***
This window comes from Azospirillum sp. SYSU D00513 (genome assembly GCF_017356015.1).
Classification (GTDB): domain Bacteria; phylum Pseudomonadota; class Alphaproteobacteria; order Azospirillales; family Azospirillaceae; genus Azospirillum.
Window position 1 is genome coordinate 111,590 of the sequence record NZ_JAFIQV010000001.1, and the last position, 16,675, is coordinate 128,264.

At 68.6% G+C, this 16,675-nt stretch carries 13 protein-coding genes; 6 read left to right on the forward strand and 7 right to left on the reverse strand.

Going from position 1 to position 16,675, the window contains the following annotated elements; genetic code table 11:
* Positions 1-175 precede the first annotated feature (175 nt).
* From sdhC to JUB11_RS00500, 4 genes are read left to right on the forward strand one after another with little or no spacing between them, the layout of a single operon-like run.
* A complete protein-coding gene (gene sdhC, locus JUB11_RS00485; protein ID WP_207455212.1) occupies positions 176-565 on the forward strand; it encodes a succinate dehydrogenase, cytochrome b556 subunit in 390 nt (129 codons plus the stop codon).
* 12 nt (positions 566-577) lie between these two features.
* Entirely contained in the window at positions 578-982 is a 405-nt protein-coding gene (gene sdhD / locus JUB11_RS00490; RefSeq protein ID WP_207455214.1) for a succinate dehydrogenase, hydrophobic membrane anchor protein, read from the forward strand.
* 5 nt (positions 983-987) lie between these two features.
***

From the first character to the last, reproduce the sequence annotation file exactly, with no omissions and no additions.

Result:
This window comes from Azospirillum sp. SYSU D00513 (genome assembly GCF_017356015.1).
Classification (GTDB): domain Bacteria; phylum Pseudomonadota; class Alphaproteobacteria; order Azospirillales; family Azospirillaceae; genus Azospirillum.
Window position 1 is genome coordinate 111,590 of the sequence record NZ_JAFIQV010000001.1, and the last position, 16,675, is coordinate 128,264.

At 68.6% G+C, this 16,675-nt stretch carries 13 protein-coding genes; 6 read left to right on the forward strand and 7 right to left on the reverse strand.

Going from position 1 to position 16,675, the window contains the following annotated elements; genetic code table 11:
* Positions 1-175 precede the first annotated feature (175 nt).
* From sdhC to JUB11_RS00500, 4 genes are read left to right on the forward strand one after another with little or no spacing between them, the layout of a single operon-like run.
* A complete protein-coding gene (gene sdhC, locus JUB11_RS00485; protein ID WP_207455212.1) occupies positions 176-565 on the forward strand; it encodes a succinate dehydrogenase, cytochrome b556 subunit in 390 nt (129 codons plus the stop codon).
* 12 nt (positions 566-577) lie between these two features.
* Entirely contained in the window at positions 578-982 is a 405-nt protein-coding gene (gene sdhD / locus JUB11_RS00490; RefSeq protein ID WP_207455214.1) for a succinate dehydrogenase, hydrophobic membrane anchor protein, read from the forward strand.
* 5 nt (positions 983-987) lie between these two features.